J.B. Spins

Jazz, film, and improvised culture.

Friday, January 20, 2017

M. Night Shyamalan’s Split

The term “multiple personality” is out of fashion. Psychiatrists like Dr. Karen Fletcher prefer Dissociative Identity Disorder (DID) and they really hate horror films that exploit it. Considering her star patient just kidnapped three teenage girls, she really doesn’t have much grounds to complain. Things had been running pretty smoothly inside the body of the man born Kevin Wendell Crumb as long as Barry controlled each personalities’ access to “the light,” but the bad kids have taken over in M. Night Shyamalan’s Split (trailer here), which opens today in a theater near you.

Dennis would be the compulsively tidy, sociopathic one and Patricia is his sinister compatriot. They were not supposed to come out anymore, but they won over Hedwig, the bratty pre-teen, who has the power to subvert Barry’s authority. Dennis is now calling the shots, but he plans to give way to an apocalyptic twenty-fourth personality.

It is really bad luck that Casey Cook was abducted. Claire Benoit only invited the troubled gothy girl to her birthday celebration out of reluctant obligation. When Dennis snatches her up along with Benoit and her BFF Marcia, Cook better realizes the precariousness of their position. To survive, they will have to win over one of Crumb’s other personalities—perhaps the one that keeps sending late night cry-for-help emails to Dr. Fletcher, who might just be the least intuitive headshrinker in movie history.

Despite her slow uptake, the best passages in Spit feature her verbally probing Dennis pretending to be Barry. There’s definitely some good war-of-wits-and-words stuff going on. On the other hand, the flashbacks explaining Cook’s family issues are predictable and clumsy. The cat-and-mouse game Cook plays with the twenty-three personalities falls somewhere in between. By now, most of us horror fans are weary of watching a psycho holding women victims in his dungeon, but Shyamalan gives the problematic convention a few fresh spins.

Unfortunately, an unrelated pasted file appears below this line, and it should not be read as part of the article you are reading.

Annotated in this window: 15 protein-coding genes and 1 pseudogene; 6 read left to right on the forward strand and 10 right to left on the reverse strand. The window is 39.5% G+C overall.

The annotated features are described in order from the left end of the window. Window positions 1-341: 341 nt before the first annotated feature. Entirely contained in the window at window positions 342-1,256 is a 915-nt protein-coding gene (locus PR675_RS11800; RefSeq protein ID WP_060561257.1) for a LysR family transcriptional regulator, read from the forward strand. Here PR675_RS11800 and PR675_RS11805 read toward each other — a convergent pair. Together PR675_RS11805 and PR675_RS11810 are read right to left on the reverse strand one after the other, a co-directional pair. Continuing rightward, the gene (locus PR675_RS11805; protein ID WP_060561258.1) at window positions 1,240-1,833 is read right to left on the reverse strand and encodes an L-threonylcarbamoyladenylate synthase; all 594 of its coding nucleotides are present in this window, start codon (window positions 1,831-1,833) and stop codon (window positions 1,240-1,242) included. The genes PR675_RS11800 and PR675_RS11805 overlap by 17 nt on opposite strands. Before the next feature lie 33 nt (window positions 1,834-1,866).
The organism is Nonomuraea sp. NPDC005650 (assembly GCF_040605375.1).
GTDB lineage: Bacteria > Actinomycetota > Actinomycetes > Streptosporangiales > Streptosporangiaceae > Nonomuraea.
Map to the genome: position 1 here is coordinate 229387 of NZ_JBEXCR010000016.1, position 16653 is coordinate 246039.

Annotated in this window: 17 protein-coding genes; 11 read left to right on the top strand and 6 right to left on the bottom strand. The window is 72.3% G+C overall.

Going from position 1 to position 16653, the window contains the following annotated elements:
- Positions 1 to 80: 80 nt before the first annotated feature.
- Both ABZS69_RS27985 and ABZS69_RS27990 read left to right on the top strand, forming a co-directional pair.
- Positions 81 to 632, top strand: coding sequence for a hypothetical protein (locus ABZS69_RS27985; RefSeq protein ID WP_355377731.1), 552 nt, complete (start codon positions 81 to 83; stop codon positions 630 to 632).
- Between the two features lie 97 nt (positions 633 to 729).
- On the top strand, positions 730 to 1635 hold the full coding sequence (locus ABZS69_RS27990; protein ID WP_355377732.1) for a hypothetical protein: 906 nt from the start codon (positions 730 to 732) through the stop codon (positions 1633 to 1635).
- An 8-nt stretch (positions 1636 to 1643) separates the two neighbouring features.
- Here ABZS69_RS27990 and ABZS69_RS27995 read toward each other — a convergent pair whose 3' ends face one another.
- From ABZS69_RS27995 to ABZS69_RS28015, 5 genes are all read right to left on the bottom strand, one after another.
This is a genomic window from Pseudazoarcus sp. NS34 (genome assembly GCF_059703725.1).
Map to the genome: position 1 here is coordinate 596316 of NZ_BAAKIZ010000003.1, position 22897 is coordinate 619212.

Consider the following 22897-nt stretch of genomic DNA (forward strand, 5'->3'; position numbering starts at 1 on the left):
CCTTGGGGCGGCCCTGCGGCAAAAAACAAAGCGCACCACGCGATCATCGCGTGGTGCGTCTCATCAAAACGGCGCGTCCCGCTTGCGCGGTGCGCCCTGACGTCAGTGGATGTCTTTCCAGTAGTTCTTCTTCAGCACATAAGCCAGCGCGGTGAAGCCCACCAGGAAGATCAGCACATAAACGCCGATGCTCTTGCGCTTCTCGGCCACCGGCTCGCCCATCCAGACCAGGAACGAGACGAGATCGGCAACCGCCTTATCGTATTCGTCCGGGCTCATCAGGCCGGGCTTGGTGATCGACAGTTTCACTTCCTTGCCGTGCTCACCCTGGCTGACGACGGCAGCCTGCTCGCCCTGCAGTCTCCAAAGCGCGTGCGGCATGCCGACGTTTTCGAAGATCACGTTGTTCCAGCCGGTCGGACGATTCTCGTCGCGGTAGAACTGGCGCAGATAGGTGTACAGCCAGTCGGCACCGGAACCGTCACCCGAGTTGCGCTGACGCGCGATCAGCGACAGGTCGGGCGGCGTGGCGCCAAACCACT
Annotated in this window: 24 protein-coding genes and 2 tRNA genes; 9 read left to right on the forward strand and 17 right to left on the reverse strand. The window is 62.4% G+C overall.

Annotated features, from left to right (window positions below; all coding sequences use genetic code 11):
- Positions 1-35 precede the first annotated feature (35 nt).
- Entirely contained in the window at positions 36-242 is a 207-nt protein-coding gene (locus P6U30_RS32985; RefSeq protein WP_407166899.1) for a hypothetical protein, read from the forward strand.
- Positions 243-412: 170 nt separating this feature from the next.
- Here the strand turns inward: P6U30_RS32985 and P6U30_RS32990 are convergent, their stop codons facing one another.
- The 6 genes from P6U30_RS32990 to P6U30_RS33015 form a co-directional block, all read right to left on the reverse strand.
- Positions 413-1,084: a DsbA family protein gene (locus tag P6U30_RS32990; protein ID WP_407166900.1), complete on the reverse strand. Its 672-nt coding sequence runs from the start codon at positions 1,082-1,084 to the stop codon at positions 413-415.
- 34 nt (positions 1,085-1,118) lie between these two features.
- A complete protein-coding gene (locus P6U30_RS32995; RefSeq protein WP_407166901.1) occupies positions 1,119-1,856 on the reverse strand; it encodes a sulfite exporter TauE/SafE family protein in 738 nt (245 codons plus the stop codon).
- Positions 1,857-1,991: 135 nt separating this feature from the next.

Frankly, the days of Shyamalan’s big phony twist tent-pole movies are long gone and good riddance. If he sticks with Blumhouse, he can make a mint and build up a hip cult following by crafting sinister (so to speak) little genre thrillers. In all honesty, the world can use honest exploitation fair far more than the ponderous pretension of The Happening.

James McAvoy is a pretty game as the many faces of Kevin, preening about quite menacingly. Dr. Fletcher’s diagnoses and methods might be questionable, but Betty Buckley is really terrific as the controversial DID expert. Watching her analyze and spar with McAvoy is great fun. On the other hand, up-and-coming stars Anya Taylor-Joy, Haley Lu Richardson, and Jessica Sula are pretty standard horror movie victims and a rather dreary final girl.


Not to be spoilery, but Shyamalan finds an inspired way to tie the events of Split into the universe of his circa 2000 greatest hits. Arguably, he makes the film right there and then. He also takes a Hitchcockian cameo, but it seems like an endearing eccentricity once the excesses of prior films are stripped away. Creepy and grungy (in the right way), Split should keep the Shyamalan comeback train chugging along. Recommended for fans of psycho and psychological thrillers, Split opens in theaters today (1/20), including the AMC Empire in New York.

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